On January 14, the inaugural San Diego Farm to Fork Week kicks off, aimed at introducing the public to a community of small independent farm to table restaurants, as well as the local—key word, here— family farmers, producers, and purveyors who provide the high quality ingredients used by these restaurants.   San Diego Farm to Fork Week takes a page from San Diego Restaurant Week, with which it runs concurrently, but gives participating kitchens more autonomy in what they present and how it is priced. Each restaurant is free to determine its own dining discounts or prix fixe menu. But more importantly, Farm to Fork Week focuses on the chefs’ sourcing of ingredients from local farmers they know and trust, as well as verifying that participating chefs and restaurants are in fact buying from the local producers they claim to be. So when someone chooses to dine at a Farm to Fork Week partner restaurant, they know that they’re keeping their food dollars in San Diego, supporting farm families and their workers and reducing their contribution to greenhouse gas emissions by lowering the number of miles food travels to the plate.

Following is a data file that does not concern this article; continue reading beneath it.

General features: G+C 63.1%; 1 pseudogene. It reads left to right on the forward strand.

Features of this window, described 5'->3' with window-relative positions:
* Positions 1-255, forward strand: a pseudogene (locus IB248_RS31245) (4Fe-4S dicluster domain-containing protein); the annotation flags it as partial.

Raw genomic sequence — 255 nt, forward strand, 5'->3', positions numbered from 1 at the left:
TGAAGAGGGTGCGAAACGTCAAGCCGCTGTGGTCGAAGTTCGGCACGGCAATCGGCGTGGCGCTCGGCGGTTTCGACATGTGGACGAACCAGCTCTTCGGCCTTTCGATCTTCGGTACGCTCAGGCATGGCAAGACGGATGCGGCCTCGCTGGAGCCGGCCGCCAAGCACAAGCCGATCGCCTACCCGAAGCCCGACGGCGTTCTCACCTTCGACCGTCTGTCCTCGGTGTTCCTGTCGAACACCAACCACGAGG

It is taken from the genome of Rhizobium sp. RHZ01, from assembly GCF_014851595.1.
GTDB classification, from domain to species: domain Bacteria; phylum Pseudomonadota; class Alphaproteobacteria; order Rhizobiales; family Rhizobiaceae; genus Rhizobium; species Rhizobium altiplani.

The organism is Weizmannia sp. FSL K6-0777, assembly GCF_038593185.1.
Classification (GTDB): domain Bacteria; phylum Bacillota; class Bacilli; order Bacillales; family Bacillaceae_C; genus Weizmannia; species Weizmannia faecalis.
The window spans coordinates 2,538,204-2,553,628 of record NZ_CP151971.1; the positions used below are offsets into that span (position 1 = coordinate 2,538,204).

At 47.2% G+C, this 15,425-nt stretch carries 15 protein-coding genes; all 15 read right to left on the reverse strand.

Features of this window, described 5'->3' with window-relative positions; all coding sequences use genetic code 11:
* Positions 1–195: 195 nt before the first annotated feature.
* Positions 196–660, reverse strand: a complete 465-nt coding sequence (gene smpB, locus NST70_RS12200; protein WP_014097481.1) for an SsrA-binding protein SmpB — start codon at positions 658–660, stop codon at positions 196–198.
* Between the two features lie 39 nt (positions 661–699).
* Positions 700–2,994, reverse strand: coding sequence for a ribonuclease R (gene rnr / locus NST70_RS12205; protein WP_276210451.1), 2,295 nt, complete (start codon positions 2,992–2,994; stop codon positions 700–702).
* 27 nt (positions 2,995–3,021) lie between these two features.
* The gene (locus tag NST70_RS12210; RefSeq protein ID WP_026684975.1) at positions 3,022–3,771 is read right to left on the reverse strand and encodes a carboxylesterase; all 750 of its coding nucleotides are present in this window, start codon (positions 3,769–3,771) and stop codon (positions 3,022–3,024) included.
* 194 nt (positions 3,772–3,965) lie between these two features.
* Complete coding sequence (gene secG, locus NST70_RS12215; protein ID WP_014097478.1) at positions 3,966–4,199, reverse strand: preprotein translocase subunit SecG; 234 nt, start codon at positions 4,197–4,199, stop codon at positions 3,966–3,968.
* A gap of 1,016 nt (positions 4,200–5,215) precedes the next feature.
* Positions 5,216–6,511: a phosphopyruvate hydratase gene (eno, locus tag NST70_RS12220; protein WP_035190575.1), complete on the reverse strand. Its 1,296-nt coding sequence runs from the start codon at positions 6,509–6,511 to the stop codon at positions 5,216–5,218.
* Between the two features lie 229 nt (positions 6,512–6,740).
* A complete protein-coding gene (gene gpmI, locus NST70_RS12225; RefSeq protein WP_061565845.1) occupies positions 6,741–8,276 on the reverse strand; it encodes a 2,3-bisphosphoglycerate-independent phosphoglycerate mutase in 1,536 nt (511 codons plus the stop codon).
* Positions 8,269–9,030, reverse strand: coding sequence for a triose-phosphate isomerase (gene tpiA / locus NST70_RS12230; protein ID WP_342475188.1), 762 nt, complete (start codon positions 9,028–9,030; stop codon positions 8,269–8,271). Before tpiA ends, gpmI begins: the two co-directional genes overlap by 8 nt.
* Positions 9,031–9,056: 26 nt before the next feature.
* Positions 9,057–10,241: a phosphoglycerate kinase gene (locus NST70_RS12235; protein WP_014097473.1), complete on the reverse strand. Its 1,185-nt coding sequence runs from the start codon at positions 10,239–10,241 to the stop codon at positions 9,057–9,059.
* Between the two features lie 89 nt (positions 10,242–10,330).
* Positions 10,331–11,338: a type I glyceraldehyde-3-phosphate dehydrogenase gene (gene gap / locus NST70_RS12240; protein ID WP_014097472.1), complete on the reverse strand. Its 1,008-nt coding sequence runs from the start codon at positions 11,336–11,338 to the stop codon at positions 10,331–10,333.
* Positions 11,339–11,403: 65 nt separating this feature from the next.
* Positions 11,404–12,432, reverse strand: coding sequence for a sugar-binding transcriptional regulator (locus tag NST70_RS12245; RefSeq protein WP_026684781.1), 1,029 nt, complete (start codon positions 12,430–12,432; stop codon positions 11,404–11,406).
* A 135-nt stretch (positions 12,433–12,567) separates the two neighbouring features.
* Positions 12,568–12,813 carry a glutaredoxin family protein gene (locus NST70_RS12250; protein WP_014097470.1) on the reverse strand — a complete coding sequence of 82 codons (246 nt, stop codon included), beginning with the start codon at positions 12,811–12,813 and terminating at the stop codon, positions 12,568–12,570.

The week long event was founded by Trish Wattlington, owner of The Red Door in Mission Hills, as not only a celebration of the region’s outstanding farms, chefs and dining destinations, but as a chance for diners to try new restaurants at affordable prices. When asked about any conflict with San Diego Restaurant Week, organizer Watlington emphasizes that Farm to fork Week was conceived with a different purpose. “Some of us have participated in San Diego Restaurant Week in the past, and some of us are still participating this year.  But, for most of us, the cost of Restaurant Week is just too high, while at the same time, the pressure to lower our prices to compete that week is strong, and we operate at such tight margins, that for may of us, it is untenable. We joined together to find a way to promote what WE do – support and showcase local farms, at a time when we most need to do it.  And, as planning has progressed we’ve all come to the realization that Farm to Fork week actually has amazing possibilities.”